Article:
Karen Addis is vice president, U.S. Health Sciences Practice at Environics Communications in Washington, D.C.
Pharmaceutical science is a hot and thriving industry. In fact, the Bureau of Labor Statistics predicts above average job growth in the field. It represents the wave of the future. But as pharmaceutical scientists, you already know that.
What it means to the rest of society is that they will be interested in hearing about the exciting advances that are taking place in the industry. That, in turn, means there will be continued interest by the media to cover pharmaceutical science. And that’s good news.
However, with the continued downsizing in newsrooms across the country, reporters are increasingly stretched thin. The number of seasoned journalists with in-depth knowledge of any industry are becoming fewer. That’s the bad news.
Those deep cuts in the newsroom have resulted in an increasing number of younger reporters with less experience and knowledge about an industry, which can translate into more inaccuracies in news stories. And that’s the ugly.
But it is reality.
So is pharmaceutical science—considered a technical subject by many—a lost cause when it comes to how it is covered by the media? Not at all! In fact, it represents a tremendous opportunity.
There are still many excellent reporters who cover the industry, via the traditional means as well as through social media. They understand the complexities of the industry and—while you might not always agree with them—aspire to write fair and balanced news stories.
But for those reporters who are “green,” it’s an opportunity to take some time to educate them.
Here are six tips to work more effectively with the media and help to ensure pharmaceutical science is covered fairly and accurately.
- Respect reporters’ deadlines. Daily newspapers and broadcast media work on tight deadlines; trade reporters often have more time to work on stories. Find out when a reporter’s deadline is and then get back to them.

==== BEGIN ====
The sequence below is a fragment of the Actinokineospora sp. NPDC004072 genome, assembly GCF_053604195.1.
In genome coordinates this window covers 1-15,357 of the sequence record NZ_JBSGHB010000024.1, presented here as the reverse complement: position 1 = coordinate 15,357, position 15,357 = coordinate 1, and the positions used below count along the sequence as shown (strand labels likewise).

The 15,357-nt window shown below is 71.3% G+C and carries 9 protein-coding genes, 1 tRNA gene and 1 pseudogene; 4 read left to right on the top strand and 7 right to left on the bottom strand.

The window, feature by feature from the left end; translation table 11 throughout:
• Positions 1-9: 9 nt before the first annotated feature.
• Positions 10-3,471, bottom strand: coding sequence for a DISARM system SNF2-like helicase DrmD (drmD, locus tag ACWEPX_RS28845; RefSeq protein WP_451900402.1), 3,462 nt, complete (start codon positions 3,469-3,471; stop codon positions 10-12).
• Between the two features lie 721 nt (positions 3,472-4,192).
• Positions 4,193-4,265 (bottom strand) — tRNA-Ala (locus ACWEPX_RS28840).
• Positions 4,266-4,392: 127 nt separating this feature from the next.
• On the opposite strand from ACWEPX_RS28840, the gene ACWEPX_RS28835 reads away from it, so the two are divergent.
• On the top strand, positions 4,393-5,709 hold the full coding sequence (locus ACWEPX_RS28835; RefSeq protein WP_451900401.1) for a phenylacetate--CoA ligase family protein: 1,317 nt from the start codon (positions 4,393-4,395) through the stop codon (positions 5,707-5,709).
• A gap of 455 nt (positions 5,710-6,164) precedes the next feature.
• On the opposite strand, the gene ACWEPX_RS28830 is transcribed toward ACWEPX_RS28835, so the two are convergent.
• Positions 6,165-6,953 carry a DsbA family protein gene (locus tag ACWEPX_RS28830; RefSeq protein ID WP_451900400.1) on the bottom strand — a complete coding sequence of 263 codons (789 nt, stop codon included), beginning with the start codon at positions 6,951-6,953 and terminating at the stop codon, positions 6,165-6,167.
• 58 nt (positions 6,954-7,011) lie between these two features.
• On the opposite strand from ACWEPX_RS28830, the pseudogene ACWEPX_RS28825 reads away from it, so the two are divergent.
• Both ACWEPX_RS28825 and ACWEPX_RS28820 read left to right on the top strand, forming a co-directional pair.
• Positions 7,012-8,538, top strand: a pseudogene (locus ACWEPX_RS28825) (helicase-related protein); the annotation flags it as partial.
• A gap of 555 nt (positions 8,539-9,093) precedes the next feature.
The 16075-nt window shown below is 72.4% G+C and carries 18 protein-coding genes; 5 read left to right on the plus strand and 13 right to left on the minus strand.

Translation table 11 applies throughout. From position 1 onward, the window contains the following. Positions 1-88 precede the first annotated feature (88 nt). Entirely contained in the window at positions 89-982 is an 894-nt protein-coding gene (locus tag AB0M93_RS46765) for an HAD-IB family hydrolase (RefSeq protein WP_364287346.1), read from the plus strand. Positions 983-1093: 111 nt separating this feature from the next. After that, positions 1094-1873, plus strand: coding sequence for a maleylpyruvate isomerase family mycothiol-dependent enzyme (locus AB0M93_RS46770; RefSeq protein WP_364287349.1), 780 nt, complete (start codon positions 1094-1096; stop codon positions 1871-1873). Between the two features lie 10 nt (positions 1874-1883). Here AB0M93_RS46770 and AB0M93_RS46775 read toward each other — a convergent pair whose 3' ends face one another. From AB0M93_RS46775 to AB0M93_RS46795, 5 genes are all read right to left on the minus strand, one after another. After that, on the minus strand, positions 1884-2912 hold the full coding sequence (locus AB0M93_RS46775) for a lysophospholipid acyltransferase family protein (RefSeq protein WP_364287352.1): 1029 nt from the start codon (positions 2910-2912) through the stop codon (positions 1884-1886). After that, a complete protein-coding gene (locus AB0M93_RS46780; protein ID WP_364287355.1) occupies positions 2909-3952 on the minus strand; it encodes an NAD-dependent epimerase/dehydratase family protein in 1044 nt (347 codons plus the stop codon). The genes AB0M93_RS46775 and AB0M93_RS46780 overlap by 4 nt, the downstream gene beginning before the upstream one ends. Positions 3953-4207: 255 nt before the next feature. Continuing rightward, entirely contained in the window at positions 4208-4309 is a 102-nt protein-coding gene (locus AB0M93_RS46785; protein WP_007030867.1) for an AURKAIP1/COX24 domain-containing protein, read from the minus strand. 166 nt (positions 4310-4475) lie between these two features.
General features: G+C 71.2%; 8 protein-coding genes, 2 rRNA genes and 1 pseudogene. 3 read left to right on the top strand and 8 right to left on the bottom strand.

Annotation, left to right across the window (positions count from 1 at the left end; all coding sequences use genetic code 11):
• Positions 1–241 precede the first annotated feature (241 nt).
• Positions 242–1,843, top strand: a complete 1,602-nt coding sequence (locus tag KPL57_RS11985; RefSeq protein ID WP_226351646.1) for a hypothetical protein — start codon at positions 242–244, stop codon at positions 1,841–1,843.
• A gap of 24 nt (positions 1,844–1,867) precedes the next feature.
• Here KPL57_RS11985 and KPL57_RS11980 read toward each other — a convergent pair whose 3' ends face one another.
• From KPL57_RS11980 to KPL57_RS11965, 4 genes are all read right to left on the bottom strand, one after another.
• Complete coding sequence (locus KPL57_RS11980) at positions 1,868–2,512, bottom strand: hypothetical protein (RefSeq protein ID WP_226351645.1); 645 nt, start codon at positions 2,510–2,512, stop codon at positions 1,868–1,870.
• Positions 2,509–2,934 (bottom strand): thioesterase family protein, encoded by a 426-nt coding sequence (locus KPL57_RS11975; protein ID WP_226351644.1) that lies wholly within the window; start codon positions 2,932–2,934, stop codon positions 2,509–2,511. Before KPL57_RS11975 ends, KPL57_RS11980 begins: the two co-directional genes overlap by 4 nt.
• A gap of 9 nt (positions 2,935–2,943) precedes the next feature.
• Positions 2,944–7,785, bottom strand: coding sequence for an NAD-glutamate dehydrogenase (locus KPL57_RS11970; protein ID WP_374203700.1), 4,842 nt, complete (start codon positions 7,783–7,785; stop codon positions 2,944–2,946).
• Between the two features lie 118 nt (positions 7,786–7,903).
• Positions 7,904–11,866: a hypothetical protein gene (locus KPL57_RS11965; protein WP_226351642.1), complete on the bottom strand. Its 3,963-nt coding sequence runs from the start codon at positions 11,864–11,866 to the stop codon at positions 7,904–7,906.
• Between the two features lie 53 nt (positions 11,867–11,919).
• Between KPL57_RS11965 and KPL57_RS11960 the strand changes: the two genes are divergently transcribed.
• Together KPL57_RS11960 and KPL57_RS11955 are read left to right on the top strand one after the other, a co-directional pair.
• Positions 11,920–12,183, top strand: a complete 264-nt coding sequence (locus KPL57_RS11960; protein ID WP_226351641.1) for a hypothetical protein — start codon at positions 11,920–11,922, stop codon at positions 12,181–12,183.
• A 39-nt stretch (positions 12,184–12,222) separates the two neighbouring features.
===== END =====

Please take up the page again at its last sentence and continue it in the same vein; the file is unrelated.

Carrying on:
- Serve as a resource. If you can’t meet a reporter’s deadline, refer them to someone else. Also, point them to other industry experts or organizations for additional information.
- Translate your science into plain English. Take the time to break down the complexities of your subject. Imagine you are explaining your work to a room of 7th graders. Explain how your work matters.
- Serve as a fact-checker. Offer to review a reporter’s final story, but only to check facts and correct inaccuracies, not to change your quote because you didn’t like what you said. Not all reporters will take you up on your offer, but at least you’ve made the offer.
- Get to know reporters. Go for coffee if they are in town and when you are at a conference. Or, call or email them occasionally to find out what they are working on and if you can be of assistance.
- Work with the AAPS media team. They know the media and can help guide you through an interview or provide background information on a media outlet or reporter. Give them a call—they are there to help AAPS members with media inquiries!
Doing your part to help ensure the pharmaceutical science is covered fairly and accurately by the media serves not only the industry but also the greater good. And, after all, isn’t that what attracted many pharmaceutical scientists to the profession in the first place?